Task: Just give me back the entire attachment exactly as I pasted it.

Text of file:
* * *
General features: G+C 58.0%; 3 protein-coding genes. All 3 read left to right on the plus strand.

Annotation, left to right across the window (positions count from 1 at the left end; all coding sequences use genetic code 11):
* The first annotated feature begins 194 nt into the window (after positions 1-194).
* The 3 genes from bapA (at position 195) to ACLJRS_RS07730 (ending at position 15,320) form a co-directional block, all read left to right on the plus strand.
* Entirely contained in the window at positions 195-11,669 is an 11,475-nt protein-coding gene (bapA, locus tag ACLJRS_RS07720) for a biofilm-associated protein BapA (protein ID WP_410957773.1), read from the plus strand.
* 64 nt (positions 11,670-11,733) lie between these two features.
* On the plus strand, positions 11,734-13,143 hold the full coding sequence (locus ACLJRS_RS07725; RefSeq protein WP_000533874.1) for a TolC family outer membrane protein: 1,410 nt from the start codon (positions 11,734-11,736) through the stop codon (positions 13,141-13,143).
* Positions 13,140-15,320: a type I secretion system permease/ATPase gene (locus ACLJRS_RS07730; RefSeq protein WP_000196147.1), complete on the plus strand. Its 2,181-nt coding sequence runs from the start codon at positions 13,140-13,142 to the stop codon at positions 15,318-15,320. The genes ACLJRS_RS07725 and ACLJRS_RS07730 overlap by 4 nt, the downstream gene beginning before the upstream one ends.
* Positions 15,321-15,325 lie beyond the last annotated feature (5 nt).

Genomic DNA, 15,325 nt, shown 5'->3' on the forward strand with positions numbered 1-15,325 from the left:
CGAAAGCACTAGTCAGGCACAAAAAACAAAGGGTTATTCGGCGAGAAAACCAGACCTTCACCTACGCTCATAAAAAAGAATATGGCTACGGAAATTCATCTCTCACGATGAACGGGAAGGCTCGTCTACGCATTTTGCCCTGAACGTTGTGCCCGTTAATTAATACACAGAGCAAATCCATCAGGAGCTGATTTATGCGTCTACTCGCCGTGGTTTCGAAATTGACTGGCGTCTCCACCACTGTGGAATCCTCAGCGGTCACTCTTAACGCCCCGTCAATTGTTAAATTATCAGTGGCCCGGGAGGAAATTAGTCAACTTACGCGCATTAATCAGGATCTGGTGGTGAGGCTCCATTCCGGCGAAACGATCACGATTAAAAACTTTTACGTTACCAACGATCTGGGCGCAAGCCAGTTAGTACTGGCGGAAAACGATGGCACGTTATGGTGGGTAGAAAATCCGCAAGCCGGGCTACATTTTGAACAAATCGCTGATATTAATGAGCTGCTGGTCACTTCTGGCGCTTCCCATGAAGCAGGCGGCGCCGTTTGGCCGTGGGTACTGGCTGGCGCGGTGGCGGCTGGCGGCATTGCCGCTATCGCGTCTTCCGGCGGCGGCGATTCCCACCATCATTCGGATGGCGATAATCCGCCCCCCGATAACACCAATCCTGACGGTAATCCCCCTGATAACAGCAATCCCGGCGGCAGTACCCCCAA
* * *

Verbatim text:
General features: G+C 58.0%; 3 protein-coding genes. All 3 read left to right on the plus strand.

Annotation, left to right across the window (positions count from 1 at the left end; all coding sequences use genetic code 11):
* The first annotated feature begins 194 nt into the window (after positions 1-194).
* The 3 genes from bapA (at position 195) to ACLJRS_RS07730 (ending at position 15,320) form a co-directional block, all read left to right on the plus strand.
* Entirely contained in the window at positions 195-11,669 is an 11,475-nt protein-coding gene (bapA, locus tag ACLJRS_RS07720) for a biofilm-associated protein BapA (protein ID WP_410957773.1), read from the plus strand.
* 64 nt (positions 11,670-11,733) lie between these two features.
* On the plus strand, positions 11,734-13,143 hold the full coding sequence (locus ACLJRS_RS07725; RefSeq protein WP_000533874.1) for a TolC family outer membrane protein: 1,410 nt from the start codon (positions 11,734-11,736) through the stop codon (positions 13,141-13,143).
* Positions 13,140-15,320: a type I secretion system permease/ATPase gene (locus ACLJRS_RS07730; RefSeq protein WP_000196147.1), complete on the plus strand. Its 2,181-nt coding sequence runs from the start codon at positions 13,140-13,142 to the stop codon at positions 15,318-15,320. The genes ACLJRS_RS07725 and ACLJRS_RS07730 overlap by 4 nt, the downstream gene beginning before the upstream one ends.
* Positions 15,321-15,325 lie beyond the last annotated feature (5 nt).

Genomic DNA, 15,325 nt, shown 5'->3' on the forward strand with positions numbered 1-15,325 from the left:
CGAAAGCACTAGTCAGGCACAAAAAACAAAGGGTTATTCGGCGAGAAAACCAGACCTTCACCTACGCTCATAAAAAAGAATATGGCTACGGAAATTCATCTCTCACGATGAACGGGAAGGCTCGTCTACGCATTTTGCCCTGAACGTTGTGCCCGTTAATTAATACACAGAGCAAATCCATCAGGAGCTGATTTATGCGTCTACTCGCCGTGGTTTCGAAATTGACTGGCGTCTCCACCACTGTGGAATCCTCAGCGGTCACTCTTAACGCCCCGTCAATTGTTAAATTATCAGTGGCCCGGGAGGAAATTAGTCAACTTACGCGCATTAATCAGGATCTGGTGGTGAGGCTCCATTCCGGCGAAACGATCACGATTAAAAACTTTTACGTTACCAACGATCTGGGCGCAAGCCAGTTAGTACTGGCGGAAAACGATGGCACGTTATGGTGGGTAGAAAATCCGCAAGCCGGGCTACATTTTGAACAAATCGCTGATATTAATGAGCTGCTGGTCACTTCTGGCGCTTCCCATGAAGCAGGCGGCGCCGTTTGGCCGTGGGTACTGGCTGGCGCGGTGGCGGCTGGCGGCATTGCCGCTATCGCGTCTTCCGGCGGCGGCGATTCCCACCATCATTCGGATGGCGATAATCCGCCCCCCGATAACACCAATCCTGACGGTAATCCCCCTGATAACAGCAATCCCGGCGGCAGTACCCCCAA